Original text: https://www.bunarblog.com/u-paklu-skenderije/
Author: Željko Pantelić-Bunar
Translator: Neven Djenadija
The phone rang in the office on the ground floor of Sarajevo Military Hospital’s annex just before 13:00h on 02/05/1992. Even before he picked up the phone, 1st Class Captain Marko Labudović knew who was calling.
“Halo,” he said anxiously.
“General Kukanjac, “a voice from the other side introduced itself.
“Yes, please, comrade General, Captain Labudović [speaking].”
“Labudović, Šuput and his men were ambushed somewhere near Dom JNA. Form a group and go to help him, and pull out wounded and dead. IMMEDIATELY!”
He looked towards sabotage unit commanding officers that he commanded. They were sitting around a table in silence watching at “Motorola” on the table. From it they could hear cries of their colleagues from the ambushed unit.
“Comrade General, I cannot carry out that order. I have no means to carry it out. We only have two Pinc, and I can’t leave the hospital without guard.”
“Listen, soldiers and officers are dying there! Do you understand-DYING! Form a group urgently and go!”
“Where should I go? You know that the whole city is blocked, do you want them to practice shooting at us?”
“I will call Ganić and Delimustafić to let pass the convoy.”
“No one can guarantee you passing when they shoot from every window.”
“It’s a war captain, WAR, can you understand that? Execute the order!”
Marko Labudović was a brave man, which he proved several times, but the decision he had to make had nothing to do with courage. In Croatia, he already had experience with refusing orders to superiors who sent his unit on various impossible missions, not knowing what the unit was intended for, so he could easily refuse that order from Gen. Kukanjac. However, the regiment commander, Colonel Šuput, was not only Labudović’s first superior, but also a good friend, since when he took over the duty of DOd commander a few years earlier. He looked at his elders and saw in their eyes support for the decision, which was not realistic, but he did not want to refuse the order and stay to listen to the calls for help. With a curse, he hung up with Gen. Kukanjac, the decision was made.
“Those who are on duty should stay, all the others immediately to line up outside with the equipment,” he ordered present officers.
At the moment he became sorry that his colleagues persuaded him to withdraw the request written a few months earlier for discharge from the JNA.
The officers called an alert for their soldiers. Part of the soldiers, who were in a canteen on the hospital’s fourth floor, was asked by Muslim hospital staff, “Aren’t you going on a mission?” Soldiers looked at each other, wondering how the staff knew about the task before them.
In a few minutes, thirteen people in bulletproof vests without protective plates were lined up in front of the annex in Military Hospital’s yard. They were waiting for a Soldier Milan Pejić, the driver who was in charge of one those two Pinzgauers in the garage. At that moment he was in the main building on the 13th floor. He arrived and got into the line with his beret. Soldier Dragoslav Nikolić told him to go and get a helmet. Captain Labudović addressed the line:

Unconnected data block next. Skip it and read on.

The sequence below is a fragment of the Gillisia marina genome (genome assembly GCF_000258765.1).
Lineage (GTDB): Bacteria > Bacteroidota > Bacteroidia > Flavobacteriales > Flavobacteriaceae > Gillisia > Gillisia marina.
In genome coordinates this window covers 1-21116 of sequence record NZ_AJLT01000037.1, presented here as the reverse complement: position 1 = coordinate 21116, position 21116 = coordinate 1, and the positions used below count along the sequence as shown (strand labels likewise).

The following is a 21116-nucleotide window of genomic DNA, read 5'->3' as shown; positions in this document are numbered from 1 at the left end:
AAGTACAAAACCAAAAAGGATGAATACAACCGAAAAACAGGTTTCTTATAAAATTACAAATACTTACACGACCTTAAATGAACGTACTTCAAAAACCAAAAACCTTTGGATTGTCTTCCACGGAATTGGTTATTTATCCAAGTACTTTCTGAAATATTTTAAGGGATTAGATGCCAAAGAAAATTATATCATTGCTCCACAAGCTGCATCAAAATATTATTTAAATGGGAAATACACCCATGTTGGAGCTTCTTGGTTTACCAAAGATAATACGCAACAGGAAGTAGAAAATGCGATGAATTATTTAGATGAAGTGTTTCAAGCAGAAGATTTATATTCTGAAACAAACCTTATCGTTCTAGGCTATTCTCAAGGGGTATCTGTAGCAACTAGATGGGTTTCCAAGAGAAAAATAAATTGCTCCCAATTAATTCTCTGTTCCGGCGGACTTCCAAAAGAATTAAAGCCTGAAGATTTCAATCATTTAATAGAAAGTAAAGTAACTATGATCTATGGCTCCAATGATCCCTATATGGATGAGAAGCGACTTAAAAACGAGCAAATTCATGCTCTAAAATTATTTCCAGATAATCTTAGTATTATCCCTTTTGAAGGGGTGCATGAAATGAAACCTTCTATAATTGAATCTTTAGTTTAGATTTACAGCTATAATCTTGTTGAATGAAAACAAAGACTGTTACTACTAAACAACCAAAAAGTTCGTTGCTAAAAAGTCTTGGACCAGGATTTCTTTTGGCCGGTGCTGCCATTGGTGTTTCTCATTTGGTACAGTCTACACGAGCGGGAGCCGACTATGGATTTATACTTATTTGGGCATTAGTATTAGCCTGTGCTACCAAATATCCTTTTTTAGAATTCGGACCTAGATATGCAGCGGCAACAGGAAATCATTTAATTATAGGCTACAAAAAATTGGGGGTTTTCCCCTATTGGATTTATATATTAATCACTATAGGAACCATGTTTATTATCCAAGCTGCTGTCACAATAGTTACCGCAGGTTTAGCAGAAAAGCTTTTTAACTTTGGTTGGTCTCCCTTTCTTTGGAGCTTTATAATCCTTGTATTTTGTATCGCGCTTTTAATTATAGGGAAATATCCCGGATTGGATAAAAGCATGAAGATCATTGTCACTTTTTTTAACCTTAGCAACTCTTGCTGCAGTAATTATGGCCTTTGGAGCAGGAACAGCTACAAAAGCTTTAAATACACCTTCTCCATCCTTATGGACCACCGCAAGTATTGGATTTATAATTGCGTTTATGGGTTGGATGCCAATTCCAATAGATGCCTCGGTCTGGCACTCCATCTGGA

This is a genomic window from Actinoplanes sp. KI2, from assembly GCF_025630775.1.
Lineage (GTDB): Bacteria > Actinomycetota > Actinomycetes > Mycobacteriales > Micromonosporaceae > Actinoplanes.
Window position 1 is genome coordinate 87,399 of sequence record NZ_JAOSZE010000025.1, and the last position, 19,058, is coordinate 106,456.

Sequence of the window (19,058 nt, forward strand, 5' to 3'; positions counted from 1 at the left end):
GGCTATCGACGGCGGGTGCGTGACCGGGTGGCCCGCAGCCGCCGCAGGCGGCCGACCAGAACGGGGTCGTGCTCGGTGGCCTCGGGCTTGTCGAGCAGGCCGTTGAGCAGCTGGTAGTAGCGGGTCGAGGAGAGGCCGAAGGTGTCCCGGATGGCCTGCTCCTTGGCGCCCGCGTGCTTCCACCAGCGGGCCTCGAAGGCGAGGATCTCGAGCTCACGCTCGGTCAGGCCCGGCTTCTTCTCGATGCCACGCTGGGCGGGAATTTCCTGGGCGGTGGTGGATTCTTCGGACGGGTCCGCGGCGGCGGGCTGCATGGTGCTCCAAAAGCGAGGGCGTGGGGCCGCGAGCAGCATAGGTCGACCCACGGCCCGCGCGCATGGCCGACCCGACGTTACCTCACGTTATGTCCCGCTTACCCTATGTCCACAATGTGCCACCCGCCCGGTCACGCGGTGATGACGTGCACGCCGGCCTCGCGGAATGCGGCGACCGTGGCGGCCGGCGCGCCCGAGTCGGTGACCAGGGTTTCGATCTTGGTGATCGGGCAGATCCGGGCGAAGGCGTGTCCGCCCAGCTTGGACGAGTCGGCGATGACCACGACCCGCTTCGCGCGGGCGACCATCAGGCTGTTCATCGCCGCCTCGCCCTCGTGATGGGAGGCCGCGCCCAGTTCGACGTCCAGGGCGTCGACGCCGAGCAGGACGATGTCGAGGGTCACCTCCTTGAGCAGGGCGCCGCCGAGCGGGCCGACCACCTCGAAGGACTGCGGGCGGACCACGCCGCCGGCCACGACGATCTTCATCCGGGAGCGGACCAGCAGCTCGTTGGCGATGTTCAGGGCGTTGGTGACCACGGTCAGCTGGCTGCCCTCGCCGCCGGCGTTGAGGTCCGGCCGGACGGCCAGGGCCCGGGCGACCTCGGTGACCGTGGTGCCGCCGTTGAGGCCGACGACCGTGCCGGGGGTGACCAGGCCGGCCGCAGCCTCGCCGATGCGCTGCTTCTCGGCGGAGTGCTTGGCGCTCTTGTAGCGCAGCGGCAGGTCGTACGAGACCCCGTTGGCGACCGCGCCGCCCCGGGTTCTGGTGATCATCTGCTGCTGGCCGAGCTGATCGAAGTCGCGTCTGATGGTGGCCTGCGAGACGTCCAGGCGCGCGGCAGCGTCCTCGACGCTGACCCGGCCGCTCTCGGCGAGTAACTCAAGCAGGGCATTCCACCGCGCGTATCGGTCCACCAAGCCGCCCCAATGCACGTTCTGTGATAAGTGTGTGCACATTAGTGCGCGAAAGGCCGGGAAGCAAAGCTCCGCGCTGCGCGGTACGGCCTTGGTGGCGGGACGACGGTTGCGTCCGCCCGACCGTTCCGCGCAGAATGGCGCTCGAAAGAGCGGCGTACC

“Soldiers, our comrades from the unit were ambushed. We are going to Dom JNA to pull out wounded and dead. Ambulances with medical staff will follow us. This is a combat mission that I cannot order anyone to go on. If there is someone who does not want to go, let him step forward.” Everyone watched their commander in silence. No one stepped forward.
“Bullet in the barrel and if we are attacked, shoot well.”
Out of all officers from the unit, only Staff Sergeant Perica Dimitrijević with thirteen soldiers remained in the hospital.
In the first Pinzgauer 710 M without tarpaulin, registration plate number P-4319, soldier Pejić who normally drives it, took driver’s seat. Lieutenant Obrad Gvozdenović pulls him out of the cabin and orders him to climb on the body [of the vehicle]. Pejić sat on the bench right behind him. Captain Labudović took a passenger seat. Lieutenant Ivica Cvetković was standing behind the M-84 machine gun placed on the roof of the vehicle. Apart from Pejić on the body were sitting soldiers Branko Popović, Aleksandar Blagojević and Srđan Nikolić.
In the second Pinzgauer, registration plate number P-3535, driver was Lieutenant Nihad Kastrati, co-driver was soldier Kruno Bešlić, behind the machine gun on the roof was Sergeant Dragan Matić, and on the body [of the vehicle] were sitting soldiers Dragan Lazukić, Mladen Nikolić, Dragan Glamočić, Radoš Pajović and Dragoslav Nikolić.
In addition to machine guns with two ammunition boxes of 250 bullets each (a total of 500 bullets) soldiers had personal weapons with one combat set of ammunition – i.e. automatic rifles with two barrels of 75 bullets each, a total of 150 bullets. In the first Pinc there was a box with ammunition for M-84 machine gun and a box of ammunition for automatic rifles, while the soldiers in the second Pinc had “Zolja” hand-held rocket launchers over their backs, a total of five or six pieces. The officers had guns with them. Some of the soldiers had defensive hand grenades M-75, and some gas bombs with tear gas. They were supposed to be used for easier retrieval of wounded, since they calculated that the attackers did not have protective masks. It was a weapon with which fifteen members of the sabotage unit set out on a mission.